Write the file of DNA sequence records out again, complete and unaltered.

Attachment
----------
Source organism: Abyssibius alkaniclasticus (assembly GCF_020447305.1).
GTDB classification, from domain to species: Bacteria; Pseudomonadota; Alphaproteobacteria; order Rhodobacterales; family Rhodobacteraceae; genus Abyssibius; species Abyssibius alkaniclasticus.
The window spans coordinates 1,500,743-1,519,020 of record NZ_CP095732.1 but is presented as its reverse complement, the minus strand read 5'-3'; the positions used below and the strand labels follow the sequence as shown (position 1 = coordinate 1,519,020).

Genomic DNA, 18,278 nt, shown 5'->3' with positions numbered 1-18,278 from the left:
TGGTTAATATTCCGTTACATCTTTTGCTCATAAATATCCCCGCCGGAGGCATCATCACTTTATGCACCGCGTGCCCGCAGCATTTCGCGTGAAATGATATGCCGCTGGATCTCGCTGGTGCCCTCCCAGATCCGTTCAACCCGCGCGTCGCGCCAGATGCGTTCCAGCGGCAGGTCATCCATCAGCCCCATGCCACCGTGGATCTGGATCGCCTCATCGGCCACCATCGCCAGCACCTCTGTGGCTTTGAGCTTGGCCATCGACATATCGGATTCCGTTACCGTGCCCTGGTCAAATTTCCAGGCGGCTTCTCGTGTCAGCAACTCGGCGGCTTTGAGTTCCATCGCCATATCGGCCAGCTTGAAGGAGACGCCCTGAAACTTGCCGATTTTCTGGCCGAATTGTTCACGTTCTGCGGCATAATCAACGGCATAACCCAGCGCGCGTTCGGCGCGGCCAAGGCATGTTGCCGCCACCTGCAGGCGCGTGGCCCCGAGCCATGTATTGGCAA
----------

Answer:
Source organism: Abyssibius alkaniclasticus (assembly GCF_020447305.1).
GTDB classification, from domain to species: Bacteria; Pseudomonadota; Alphaproteobacteria; order Rhodobacterales; family Rhodobacteraceae; genus Abyssibius; species Abyssibius alkaniclasticus.
The window spans coordinates 1,500,743-1,519,020 of record NZ_CP095732.1 but is presented as its reverse complement, the minus strand read 5'-3'; the positions used below and the strand labels follow the sequence as shown (position 1 = coordinate 1,519,020).

Genomic DNA, 18,278 nt, shown 5'->3' with positions numbered 1-18,278 from the left:
TGGTTAATATTCCGTTACATCTTTTGCTCATAAATATCCCCGCCGGAGGCATCATCACTTTATGCACCGCGTGCCCGCAGCATTTCGCGTGAAATGATATGCCGCTGGATCTCGCTGGTGCCCTCCCAGATCCGTTCAACCCGCGCGTCGCGCCAGATGCGTTCCAGCGGCAGGTCATCCATCAGCCCCATGCCACCGTGGATCTGGATCGCCTCATCGGCCACCATCGCCAGCACCTCTGTGGCTTTGAGCTTGGCCATCGACATATCGGATTCCGTTACCGTGCCCTGGTCAAATTTCCAGGCGGCTTCTCGTGTCAGCAACTCGGCGGCTTTGAGTTCCATCGCCATATCGGCCAGCTTGAAGGAGACGCCCTGAAACTTGCCGATTTTCTGGCCGAATTGTTCACGTTCTGCGGCATAATCAACGGCATAACCCAGCGCGCGTTCGGCGCGGCCAAGGCATGTTGCCGCCACCTGCAGGCGCGTGGCCCCGAGCCATGTATTGGCAA